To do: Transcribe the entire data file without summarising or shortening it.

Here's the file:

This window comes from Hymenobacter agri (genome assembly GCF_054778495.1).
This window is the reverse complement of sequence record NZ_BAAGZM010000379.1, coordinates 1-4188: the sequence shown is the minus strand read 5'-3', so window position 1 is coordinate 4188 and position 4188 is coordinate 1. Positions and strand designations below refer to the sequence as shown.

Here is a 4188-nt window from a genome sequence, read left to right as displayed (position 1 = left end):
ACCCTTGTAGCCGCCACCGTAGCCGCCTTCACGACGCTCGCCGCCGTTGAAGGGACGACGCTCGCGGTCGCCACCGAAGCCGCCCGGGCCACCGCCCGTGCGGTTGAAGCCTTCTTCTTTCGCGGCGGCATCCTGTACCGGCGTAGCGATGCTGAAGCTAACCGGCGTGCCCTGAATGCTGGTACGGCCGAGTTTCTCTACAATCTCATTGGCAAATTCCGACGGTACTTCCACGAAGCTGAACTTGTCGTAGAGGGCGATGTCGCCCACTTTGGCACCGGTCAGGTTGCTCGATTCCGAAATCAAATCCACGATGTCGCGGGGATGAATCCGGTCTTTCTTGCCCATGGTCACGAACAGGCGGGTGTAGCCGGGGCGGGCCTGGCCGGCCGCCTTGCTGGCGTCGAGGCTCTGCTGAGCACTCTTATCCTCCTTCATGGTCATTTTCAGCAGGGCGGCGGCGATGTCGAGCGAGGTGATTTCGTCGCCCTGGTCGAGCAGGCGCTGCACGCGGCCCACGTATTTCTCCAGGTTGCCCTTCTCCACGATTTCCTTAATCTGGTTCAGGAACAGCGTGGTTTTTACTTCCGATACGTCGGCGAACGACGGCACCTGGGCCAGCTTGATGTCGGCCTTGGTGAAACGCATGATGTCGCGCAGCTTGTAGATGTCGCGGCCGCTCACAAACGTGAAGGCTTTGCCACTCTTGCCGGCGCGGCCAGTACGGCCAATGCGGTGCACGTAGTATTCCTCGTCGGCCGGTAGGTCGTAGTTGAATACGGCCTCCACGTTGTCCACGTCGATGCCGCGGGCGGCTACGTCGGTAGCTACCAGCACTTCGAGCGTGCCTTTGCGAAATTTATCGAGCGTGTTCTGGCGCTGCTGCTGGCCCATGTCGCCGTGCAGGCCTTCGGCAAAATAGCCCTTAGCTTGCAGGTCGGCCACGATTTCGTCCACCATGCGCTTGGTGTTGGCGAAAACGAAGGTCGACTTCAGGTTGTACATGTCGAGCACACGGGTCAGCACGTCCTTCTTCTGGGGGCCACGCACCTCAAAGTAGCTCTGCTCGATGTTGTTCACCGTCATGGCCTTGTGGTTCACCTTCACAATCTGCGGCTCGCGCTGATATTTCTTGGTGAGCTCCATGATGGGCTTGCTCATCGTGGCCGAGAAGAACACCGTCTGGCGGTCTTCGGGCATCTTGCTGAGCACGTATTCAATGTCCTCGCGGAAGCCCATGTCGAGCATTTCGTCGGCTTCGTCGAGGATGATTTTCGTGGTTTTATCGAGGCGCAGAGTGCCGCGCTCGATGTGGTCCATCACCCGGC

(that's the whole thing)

This window comes from Hymenobacter agri (genome assembly GCF_054778495.1).
This window is the reverse complement of sequence record NZ_BAAGZM010000379.1, coordinates 1-4188: the sequence shown is the minus strand read 5'-3', so window position 1 is coordinate 4188 and position 4188 is coordinate 1. Positions and strand designations below refer to the sequence as shown.

Here is a 4188-nt window from a genome sequence, read left to right as displayed (position 1 = left end):
ACCCTTGTAGCCGCCACCGTAGCCGCCTTCACGACGCTCGCCGCCGTTGAAGGGACGACGCTCGCGGTCGCCACCGAAGCCGCCCGGGCCACCGCCCGTGCGGTTGAAGCCTTCTTCTTTCGCGGCGGCATCCTGTACCGGCGTAGCGATGCTGAAGCTAACCGGCGTGCCCTGAATGCTGGTACGGCCGAGTTTCTCTACAATCTCATTGGCAAATTCCGACGGTACTTCCACGAAGCTGAACTTGTCGTAGAGGGCGATGTCGCCCACTTTGGCACCGGTCAGGTTGCTCGATTCCGAAATCAAATCCACGATGTCGCGGGGATGAATCCGGTCTTTCTTGCCCATGGTCACGAACAGGCGGGTGTAGCCGGGGCGGGCCTGGCCGGCCGCCTTGCTGGCGTCGAGGCTCTGCTGAGCACTCTTATCCTCCTTCATGGTCATTTTCAGCAGGGCGGCGGCGATGTCGAGCGAGGTGATTTCGTCGCCCTGGTCGAGCAGGCGCTGCACGCGGCCCACGTATTTCTCCAGGTTGCCCTTCTCCACGATTTCCTTAATCTGGTTCAGGAACAGCGTGGTTTTTACTTCCGATACGTCGGCGAACGACGGCACCTGGGCCAGCTTGATGTCGGCCTTGGTGAAACGCATGATGTCGCGCAGCTTGTAGATGTCGCGGCCGCTCACAAACGTGAAGGCTTTGCCACTCTTGCCGGCGCGGCCAGTACGGCCAATGCGGTGCACGTAGTATTCCTCGTCGGCCGGTAGGTCGTAGTTGAATACGGCCTCCACGTTGTCCACGTCGATGCCGCGGGCGGCTACGTCGGTAGCTACCAGCACTTCGAGCGTGCCTTTGCGAAATTTATCGAGCGTGTTCTGGCGCTGCTGCTGGCCCATGTCGCCGTGCAGGCCTTCGGCAAAATAGCCCTTAGCTTGCAGGTCGGCCACGATTTCGTCCACCATGCGCTTGGTGTTGGCGAAAACGAAGGTCGACTTCAGGTTGTACATGTCGAGCACACGGGTCAGCACGTCCTTCTTCTGGGGGCCACGCACCTCAAAGTAGCTCTGCTCGATGTTGTTCACCGTCATGGCCTTGTGGTTCACCTTCACAATCTGCGGCTCGCGCTGATATTTCTTGGTGAGCTCCATGATGGGCTTGCTCATCGTGGCCGAGAAGAACACCGTCTGGCGGTCTTCGGGCATCTTGCTGAGCACGTATTCAATGTCCTCGCGGAAGCCCATGTCGAGCATTTCGTCGGCTTCGTCGAGGATGATTTTCGTGGTTTTATCGAGGCGCAGAGTGCCGCGCTCGATGTGGTCCATCACCCGGC